14. I received a free copy of this book from the author Daniel Clausen for a review.The book is a collection of short stories that have a variety of settings and characters. My favorite story was "Mogi", which could have been longer and published as a novella. A few of the stories are so short they seem more like a middle chapter/section in a larger story and could benefit from further development. Despite that, they still draw you in and make you want to know what happened before and where it goes [...]


    15. I read this book pretty quick, but don't let that get you down. I really enjoyed all the stories that are presented within the pages. The stories were nice and concise but gratifying. One of the stories within reminded me of Lord of the Flies in a surpising twist. See if you can spot the story for yourselves if you decide to read it. I would happily read more from this author.I did get this book for free, so I am providing this review for the book.


    16. I got this book from the Author in exchange for a review, which I am more than happy to provide. This is a collection of short stories and essays and like with all of Daniel Clausen's work you are always entertained. I never know where a story will take me and I like that. Its a fairly quick read but very well done.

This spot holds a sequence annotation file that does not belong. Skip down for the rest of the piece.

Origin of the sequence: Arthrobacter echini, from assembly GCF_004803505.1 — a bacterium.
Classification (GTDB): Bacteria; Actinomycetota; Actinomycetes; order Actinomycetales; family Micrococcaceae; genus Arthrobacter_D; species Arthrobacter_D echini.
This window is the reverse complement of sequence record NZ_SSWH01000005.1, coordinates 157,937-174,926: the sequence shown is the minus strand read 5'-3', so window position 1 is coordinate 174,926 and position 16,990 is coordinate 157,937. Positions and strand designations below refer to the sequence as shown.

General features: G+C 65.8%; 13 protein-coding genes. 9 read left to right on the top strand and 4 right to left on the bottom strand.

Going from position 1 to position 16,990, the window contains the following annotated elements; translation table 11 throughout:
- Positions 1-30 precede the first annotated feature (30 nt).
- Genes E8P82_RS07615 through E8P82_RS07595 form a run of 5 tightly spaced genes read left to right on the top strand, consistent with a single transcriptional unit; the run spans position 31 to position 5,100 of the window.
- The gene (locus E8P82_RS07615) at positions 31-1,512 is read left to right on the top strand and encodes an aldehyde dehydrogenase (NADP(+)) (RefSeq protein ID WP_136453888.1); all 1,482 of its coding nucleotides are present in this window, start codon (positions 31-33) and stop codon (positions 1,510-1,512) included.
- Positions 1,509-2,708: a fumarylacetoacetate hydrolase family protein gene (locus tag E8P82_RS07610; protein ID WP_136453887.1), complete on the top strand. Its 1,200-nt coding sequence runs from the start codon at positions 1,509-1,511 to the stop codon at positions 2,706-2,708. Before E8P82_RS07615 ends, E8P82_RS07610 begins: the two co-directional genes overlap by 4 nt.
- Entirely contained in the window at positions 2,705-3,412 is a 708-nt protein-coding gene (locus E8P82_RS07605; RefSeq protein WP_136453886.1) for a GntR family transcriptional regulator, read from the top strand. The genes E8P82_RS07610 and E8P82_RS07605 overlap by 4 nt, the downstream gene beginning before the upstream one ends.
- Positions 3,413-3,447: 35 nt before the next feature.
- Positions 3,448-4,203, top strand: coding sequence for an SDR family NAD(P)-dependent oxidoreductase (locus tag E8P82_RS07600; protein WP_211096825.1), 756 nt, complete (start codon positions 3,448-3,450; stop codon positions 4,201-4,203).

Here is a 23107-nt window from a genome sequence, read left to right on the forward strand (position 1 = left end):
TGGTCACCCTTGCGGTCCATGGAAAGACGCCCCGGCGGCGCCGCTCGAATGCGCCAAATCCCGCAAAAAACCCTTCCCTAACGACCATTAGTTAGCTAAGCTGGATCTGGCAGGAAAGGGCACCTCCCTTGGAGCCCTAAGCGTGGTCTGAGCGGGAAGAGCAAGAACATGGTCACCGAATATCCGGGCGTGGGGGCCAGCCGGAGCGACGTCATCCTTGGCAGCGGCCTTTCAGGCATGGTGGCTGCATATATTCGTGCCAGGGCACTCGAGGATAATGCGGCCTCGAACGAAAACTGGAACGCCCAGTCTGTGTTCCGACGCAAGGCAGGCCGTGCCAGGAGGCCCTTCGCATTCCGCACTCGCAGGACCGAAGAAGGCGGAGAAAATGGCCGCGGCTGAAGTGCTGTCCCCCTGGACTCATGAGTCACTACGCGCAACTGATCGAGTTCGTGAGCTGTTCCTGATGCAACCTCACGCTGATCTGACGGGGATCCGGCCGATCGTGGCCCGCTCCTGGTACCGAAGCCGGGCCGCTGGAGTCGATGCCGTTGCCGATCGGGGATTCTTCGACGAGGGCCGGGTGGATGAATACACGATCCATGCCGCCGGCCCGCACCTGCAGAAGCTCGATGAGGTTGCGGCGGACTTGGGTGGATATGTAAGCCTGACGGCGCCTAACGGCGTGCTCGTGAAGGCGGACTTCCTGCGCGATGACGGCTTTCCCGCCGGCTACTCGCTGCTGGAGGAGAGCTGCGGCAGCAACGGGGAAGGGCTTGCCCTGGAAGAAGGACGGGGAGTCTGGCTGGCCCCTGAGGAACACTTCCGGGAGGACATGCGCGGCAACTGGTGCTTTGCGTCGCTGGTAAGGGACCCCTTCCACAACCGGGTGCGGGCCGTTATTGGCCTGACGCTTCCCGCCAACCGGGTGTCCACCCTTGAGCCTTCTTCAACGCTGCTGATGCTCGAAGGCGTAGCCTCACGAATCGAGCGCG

17. Thank you for sending me this book. The book is a collection of short stories. I really enjoyed the read. For such a short book, it makes you think about life in general, such as growing up and the problems that come with it. The stories present you with real life dilemmas. Its hard to choose a favourite story, but I would probably choose Mogi


    18. An emotionally moving and intelligent little book of essays and short stories that examines the dilemma of growing up, the feelings of fear and loss of the unknown. the fear of loss of freedom and of making the wrong choices.


    19. I read The Ghosts of Nagasaki awhile back and loved it, so when I scored a free copy of Something to Stem the Diminishing, I was obviously excited to pry it open. This book is a collection of short stories (or, rather, 3 short stories 4 super-short stories) and 2 essays (the second of the pair is more of an anecdote about the time Clausen took a day trip to a small island while living in Japan) though, so I was also nervous. I don’t read short stories much — no particular reason — but I wa [...]


    20. This is a small collection of introspective short stories primarily about young men who are ambivalent about where they are and where their lives are heading. They are primarily told in the first person singular by the main character in a self-analytical format and matter of fact context. They are largely somber in tone with little in the way of any catharsis. The author seems very interested in exploring the lost soul type of character a la "Catcher in the Rye" and "Trainspotting" about which h [...]


    21. This is a win review. This book is a collection of short stories and essays. It is about different stages of life but the tiny print made it hard for me to read.